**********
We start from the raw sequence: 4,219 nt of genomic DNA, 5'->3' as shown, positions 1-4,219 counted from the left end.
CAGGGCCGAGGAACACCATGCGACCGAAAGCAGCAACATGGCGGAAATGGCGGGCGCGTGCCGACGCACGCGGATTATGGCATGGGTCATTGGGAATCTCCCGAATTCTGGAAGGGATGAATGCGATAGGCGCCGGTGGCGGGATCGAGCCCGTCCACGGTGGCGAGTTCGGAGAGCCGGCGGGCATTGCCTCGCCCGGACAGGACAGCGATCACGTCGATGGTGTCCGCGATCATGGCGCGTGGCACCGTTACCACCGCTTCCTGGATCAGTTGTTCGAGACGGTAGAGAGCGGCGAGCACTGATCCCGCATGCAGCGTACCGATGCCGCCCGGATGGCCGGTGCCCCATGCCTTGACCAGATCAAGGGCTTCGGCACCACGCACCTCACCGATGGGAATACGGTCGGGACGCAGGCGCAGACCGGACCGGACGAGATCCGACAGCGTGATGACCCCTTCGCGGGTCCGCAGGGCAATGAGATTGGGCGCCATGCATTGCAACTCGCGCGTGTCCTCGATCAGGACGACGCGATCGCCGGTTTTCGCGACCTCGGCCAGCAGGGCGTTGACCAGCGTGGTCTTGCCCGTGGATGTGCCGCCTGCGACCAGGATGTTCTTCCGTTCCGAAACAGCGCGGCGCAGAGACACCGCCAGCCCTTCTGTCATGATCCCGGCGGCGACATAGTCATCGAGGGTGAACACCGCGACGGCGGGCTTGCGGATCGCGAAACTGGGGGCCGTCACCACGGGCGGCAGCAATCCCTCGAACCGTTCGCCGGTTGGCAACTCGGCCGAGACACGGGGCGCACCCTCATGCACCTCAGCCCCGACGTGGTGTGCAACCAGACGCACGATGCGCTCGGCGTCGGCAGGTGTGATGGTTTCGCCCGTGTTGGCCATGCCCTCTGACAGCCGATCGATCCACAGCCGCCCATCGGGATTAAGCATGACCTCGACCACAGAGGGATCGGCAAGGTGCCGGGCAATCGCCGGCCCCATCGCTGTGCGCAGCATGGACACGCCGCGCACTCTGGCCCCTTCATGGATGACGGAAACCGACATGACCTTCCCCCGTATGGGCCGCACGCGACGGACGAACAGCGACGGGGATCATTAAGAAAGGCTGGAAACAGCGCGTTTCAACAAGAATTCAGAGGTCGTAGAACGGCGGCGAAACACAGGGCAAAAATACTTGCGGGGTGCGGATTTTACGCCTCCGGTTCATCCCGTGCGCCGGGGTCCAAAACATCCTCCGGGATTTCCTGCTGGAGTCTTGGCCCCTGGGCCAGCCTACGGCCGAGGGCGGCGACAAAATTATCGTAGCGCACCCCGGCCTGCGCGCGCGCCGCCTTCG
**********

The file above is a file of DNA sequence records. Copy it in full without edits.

We start from the raw sequence: 4,219 nt of genomic DNA, 5'->3' as shown, positions 1-4,219 counted from the left end.
CAGGGCCGAGGAACACCATGCGACCGAAAGCAGCAACATGGCGGAAATGGCGGGCGCGTGCCGACGCACGCGGATTATGGCATGGGTCATTGGGAATCTCCCGAATTCTGGAAGGGATGAATGCGATAGGCGCCGGTGGCGGGATCGAGCCCGTCCACGGTGGCGAGTTCGGAGAGCCGGCGGGCATTGCCTCGCCCGGACAGGACAGCGATCACGTCGATGGTGTCCGCGATCATGGCGCGTGGCACCGTTACCACCGCTTCCTGGATCAGTTGTTCGAGACGGTAGAGAGCGGCGAGCACTGATCCCGCATGCAGCGTACCGATGCCGCCCGGATGGCCGGTGCCCCATGCCTTGACCAGATCAAGGGCTTCGGCACCACGCACCTCACCGATGGGAATACGGTCGGGACGCAGGCGCAGACCGGACCGGACGAGATCCGACAGCGTGATGACCCCTTCGCGGGTCCGCAGGGCAATGAGATTGGGCGCCATGCATTGCAACTCGCGCGTGTCCTCGATCAGGACGACGCGATCGCCGGTTTTCGCGACCTCGGCCAGCAGGGCGTTGACCAGCGTGGTCTTGCCCGTGGATGTGCCGCCTGCGACCAGGATGTTCTTCCGTTCCGAAACAGCGCGGCGCAGAGACACCGCCAGCCCTTCTGTCATGATCCCGGCGGCGACATAGTCATCGAGGGTGAACACCGCGACGGCGGGCTTGCGGATCGCGAAACTGGGGGCCGTCACCACGGGCGGCAGCAATCCCTCGAACCGTTCGCCGGTTGGCAACTCGGCCGAGACACGGGGCGCACCCTCATGCACCTCAGCCCCGACGTGGTGTGCAACCAGACGCACGATGCGCTCGGCGTCGGCAGGTGTGATGGTTTCGCCCGTGTTGGCCATGCCCTCTGACAGCCGATCGATCCACAGCCGCCCATCGGGATTAAGCATGACCTCGACCACAGAGGGATCGGCAAGGTGCCGGGCAATCGCCGGCCCCATCGCTGTGCGCAGCATGGACACGCCGCGCACTCTGGCCCCTTCATGGATGACGGAAACCGACATGACCTTCCCCCGTATGGGCCGCACGCGACGGACGAACAGCGACGGGGATCATTAAGAAAGGCTGGAAACAGCGCGTTTCAACAAGAATTCAGAGGTCGTAGAACGGCGGCGAAACACAGGGCAAAAATACTTGCGGGGTGCGGATTTTACGCCTCCGGTTCATCCCGTGCGCCGGGGTCCAAAACATCCTCCGGGATTTCCTGCTGGAGTCTTGGCCCCTGGGCCAGCCTACGGCCGAGGGCGGCGACAAAATTATCGTAGCGCACCCCGGCCTGCGCGCGCGCCGCCTTCG